But as the FDA pointed out in a 55-page response Friday, there’s a bit of a roadblock in the industry’s way. To win a preliminary injunction, the tobacco companies have to show that they’re likely to succeed on the merits of their First Amendment argument. That will be very tough, the FDA argued, since they’ve already lost that case. In 2009, three of the plaintiffs in the declaratory judgment suit were part of a different coalition of tobacco companies that sued the FDA in Bowling Green, Ky., federal court, raising First and Fifth Amendment challenges to the Tobacco Control Act. Ruling on cross-motions for summary judgment (after denying Big Tobacco’s preliminary injunction bid), Judge Joseph McKinley Jr., upheld the law’s constitutionality in a Jan. 10, 2010 ruling. (Both sides appealed aspects of the ruling; the U.S. Court of Appeals for the Sixth Circuit heard the appeal in July.)

The FDA argued that the new suit is simply a reboot of the old, failed case. “Plaintiffs’ new suit reprises arguments already considered and rejected in [the previous suit],” the filing said.

The tobacco companies-which represented by a crackerjack lineup of law firms, including Jones Day;Cahill Gordon & Reindel; Latham & WatkinsO’Melveny & Myers; and Covington & Burling-claim that the new suit is different from the old one because when they first sued, the FDA hadn’t settled on precisely which images tobacco products would carry. The FDA has countered that the industry considers any color graphic to be a violation of its First Amendment rights-an issue Judge McKinley has already decided.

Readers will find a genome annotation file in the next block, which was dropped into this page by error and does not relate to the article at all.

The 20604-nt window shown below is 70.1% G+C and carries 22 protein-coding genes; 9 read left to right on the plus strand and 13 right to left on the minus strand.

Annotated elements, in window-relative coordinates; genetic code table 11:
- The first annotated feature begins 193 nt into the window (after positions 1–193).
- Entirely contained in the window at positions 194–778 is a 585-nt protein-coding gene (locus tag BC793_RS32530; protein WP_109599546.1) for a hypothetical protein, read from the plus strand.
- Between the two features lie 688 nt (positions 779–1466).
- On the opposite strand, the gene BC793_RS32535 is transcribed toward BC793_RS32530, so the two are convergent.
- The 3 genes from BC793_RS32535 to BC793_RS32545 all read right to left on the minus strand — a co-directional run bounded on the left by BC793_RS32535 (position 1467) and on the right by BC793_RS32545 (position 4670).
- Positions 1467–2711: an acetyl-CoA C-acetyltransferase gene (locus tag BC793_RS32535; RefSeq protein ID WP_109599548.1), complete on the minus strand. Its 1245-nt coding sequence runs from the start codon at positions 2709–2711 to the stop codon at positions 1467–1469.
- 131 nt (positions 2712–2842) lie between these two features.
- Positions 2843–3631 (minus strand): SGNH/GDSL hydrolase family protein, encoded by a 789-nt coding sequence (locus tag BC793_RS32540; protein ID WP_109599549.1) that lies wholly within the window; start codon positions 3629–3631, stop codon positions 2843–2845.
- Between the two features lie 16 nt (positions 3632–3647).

D.C. judge Richard Leon will have to sort the whole thing out. I’ll let you know when he does.

(Reporting by Alison Frankel)

Plain Packaging

Tobacco packaging has become one of the tobacco industry’s leading promotional tools. In Australia,
the Government proposes to require that tobacco products be sold in plain, standardised packaging.
In the UK, the Government has committed to consulting on similar legislation. Research suggests that
plain packaging would increase the impact of health warnings, reduce false and misleading messages
that one type of cigarette is less harmful than another, and reduce the attractiveness to young people.

SummaryTobacco packaging has become one of the tobacco industry’s leading promotional tools. In Australia,the Government proposes to require that tobacco products be sold in plain, standardised packaging.In the UK, the Government has committed to consulting on similar legislation. Research suggests thatplain packaging would increase the impact of health warnings, reduce false and misleading messagesthat one type of cigarette is less harmful than another, and reduce the attractiveness to young people.

Download PDF : Plainpacklinks

“We don’t smoke that shit, we just reserve the right to sell it to the young, the poor, the black, the stupid.”

There are more than 5,000 chemicals in cigarettes and a number of them are proven to be carcinogenic. Nicotine is a lethal insecticide.

Even after processing tobacco’s taste is bitter – without flavorings no-one would use tobacco.

Ban the flavorings and smokers will give up since , as the Reynolds tobacco executive stated it will taste as he described it above.